Can What You Eat Cause You Problems?

The answer is yes! How you feel, some symptoms, and certain diseases are linked to what you eat.

For example, John was a patient of mine who experienced intermittent headaches over a period of three years. They suddenly vanished after he quit drinking coffee.

Robert, another patient of mine, was amazed when he discovered that the four glasses of milk he was drinking each day to help his duodenal ulcer were actually making it worse. Robert’s heartburn, abdominal pain, and stomach gurgling went away completely, following a two-week dairy elimination diet.

Melinda’s seven-year old son, Sean, had been hyper a large share of the time and was prone to recurrent ear infections. When sugar was eliminated from Sean’s diet, he began to act like a more normal child. When Melinda was told by a trusted friend that the change in Sean’s behavior couldn’t be due to eliminating sugar she restarted the sugar and Sean began to display hyperactive behavior again and got another ear infection.

There are six major culprits in the modern diet that can cause medical problems. They are caffeine, salt, milk, processed foods, sugar and fats. At least 150 different symptoms, complaints, and problems can be caused from eating foods that fall into those categories.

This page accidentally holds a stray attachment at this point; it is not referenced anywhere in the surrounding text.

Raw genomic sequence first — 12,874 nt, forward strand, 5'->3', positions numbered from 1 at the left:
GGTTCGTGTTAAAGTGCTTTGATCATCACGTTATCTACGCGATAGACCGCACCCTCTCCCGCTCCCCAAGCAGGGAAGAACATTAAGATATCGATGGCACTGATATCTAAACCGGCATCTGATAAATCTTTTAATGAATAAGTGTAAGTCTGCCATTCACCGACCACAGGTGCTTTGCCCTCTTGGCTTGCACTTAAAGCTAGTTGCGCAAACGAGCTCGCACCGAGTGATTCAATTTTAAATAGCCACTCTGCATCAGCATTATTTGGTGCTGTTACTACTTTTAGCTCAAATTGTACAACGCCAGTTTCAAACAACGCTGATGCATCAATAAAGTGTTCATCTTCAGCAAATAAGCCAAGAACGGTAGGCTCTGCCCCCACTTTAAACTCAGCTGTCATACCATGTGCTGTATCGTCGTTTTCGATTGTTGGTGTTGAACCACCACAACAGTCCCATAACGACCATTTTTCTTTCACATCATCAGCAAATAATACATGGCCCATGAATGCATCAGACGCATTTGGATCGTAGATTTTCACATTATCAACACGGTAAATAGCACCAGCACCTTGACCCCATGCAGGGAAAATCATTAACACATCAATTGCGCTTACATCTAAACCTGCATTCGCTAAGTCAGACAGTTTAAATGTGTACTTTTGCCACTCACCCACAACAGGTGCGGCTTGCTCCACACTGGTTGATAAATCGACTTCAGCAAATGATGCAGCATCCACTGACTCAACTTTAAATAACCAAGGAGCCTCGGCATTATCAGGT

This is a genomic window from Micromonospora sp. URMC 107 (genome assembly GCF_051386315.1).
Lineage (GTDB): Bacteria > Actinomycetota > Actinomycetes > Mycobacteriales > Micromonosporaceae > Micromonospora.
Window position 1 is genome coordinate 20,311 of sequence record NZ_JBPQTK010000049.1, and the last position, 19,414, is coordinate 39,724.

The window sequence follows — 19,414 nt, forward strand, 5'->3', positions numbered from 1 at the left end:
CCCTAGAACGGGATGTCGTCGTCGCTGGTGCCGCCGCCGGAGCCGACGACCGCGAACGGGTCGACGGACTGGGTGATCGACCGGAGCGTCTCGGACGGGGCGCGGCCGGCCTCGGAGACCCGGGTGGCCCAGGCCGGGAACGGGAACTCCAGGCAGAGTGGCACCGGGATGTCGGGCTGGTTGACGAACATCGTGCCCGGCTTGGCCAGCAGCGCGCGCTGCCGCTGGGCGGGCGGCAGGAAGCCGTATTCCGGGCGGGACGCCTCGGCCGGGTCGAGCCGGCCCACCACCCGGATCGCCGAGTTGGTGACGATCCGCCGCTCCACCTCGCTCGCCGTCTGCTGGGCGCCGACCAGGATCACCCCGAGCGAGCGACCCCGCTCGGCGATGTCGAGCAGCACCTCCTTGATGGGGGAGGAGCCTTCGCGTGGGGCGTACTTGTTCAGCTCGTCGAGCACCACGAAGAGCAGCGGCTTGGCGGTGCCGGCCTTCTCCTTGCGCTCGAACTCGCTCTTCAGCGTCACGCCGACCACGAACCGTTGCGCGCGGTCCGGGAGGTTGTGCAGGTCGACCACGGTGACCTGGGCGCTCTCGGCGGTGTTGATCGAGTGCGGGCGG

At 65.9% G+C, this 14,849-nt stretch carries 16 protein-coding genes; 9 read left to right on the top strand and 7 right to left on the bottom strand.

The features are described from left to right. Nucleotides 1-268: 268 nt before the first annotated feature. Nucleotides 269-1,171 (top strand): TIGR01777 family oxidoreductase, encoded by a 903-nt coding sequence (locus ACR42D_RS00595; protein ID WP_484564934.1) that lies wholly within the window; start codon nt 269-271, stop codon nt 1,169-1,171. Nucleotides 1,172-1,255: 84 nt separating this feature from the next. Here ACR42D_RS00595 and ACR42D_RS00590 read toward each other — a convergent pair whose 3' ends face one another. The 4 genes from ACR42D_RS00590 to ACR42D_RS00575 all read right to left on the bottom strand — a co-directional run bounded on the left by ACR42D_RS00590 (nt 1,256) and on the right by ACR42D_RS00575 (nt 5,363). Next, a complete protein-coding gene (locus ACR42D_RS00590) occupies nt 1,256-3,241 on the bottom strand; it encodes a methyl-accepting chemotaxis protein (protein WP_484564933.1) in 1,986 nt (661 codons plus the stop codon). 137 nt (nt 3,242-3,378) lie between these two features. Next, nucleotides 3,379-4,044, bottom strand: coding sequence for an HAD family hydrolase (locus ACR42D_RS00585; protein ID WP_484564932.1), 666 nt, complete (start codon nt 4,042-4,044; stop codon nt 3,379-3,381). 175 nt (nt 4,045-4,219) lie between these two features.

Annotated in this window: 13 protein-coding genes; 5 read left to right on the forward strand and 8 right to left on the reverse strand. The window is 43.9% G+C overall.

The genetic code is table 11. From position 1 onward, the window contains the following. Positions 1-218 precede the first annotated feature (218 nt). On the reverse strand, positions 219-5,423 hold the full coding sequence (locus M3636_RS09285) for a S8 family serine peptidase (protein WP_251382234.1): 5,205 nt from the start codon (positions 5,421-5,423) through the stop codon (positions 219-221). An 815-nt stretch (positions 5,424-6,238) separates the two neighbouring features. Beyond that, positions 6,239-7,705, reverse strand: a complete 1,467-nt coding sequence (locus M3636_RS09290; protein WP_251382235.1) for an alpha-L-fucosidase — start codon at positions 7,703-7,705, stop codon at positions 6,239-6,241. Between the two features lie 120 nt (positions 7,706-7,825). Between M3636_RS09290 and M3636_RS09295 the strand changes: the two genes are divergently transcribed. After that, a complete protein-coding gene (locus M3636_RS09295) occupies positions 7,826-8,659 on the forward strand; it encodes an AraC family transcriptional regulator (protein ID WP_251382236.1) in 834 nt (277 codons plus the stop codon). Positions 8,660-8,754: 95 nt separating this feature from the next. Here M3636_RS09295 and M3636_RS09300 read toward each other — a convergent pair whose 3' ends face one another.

Those of you who wish to actively participate in your own health can begin to observe how what you eat affects how you feel.

There are at least 150 different symptoms, complaints, and problems that can be caused from eating
such foods as caffeine, salt, processed foods, sugar, and fats.

First, are there any foods that you know tend to cause you some problems? Second, are there foods that you tend to crave? And third, are there foods that would be hard for you to give up entirely or at least go without for two or three weeks?

If two or three different foods come to mind as you ask yourself these questions (such as chocolate, bread, cheese, or ice cream), try going on a two-week elimination diet, completely avoiding those foods. If you feel any different at the end of these two weeks, it could be one of those foods causing the problem. If you are unsure, do a rechallenge test. On the fifteenth day eat a large amount of one of the suspect foods and then monitor how you feel in the next 24-28 hours.

When John drank several cups of coffee after going without it for two weeks, he got a very severe headache again. When Robert tried four glasses of milk after going two weeks without dairy, his heartburn returned. Like Melinda, John and Robert learned that elimination of the food improved symptoms and reintroduction of the food stimulated the symptom or disease. In other words, they learned that they had control over at least part of how they were feeling each day.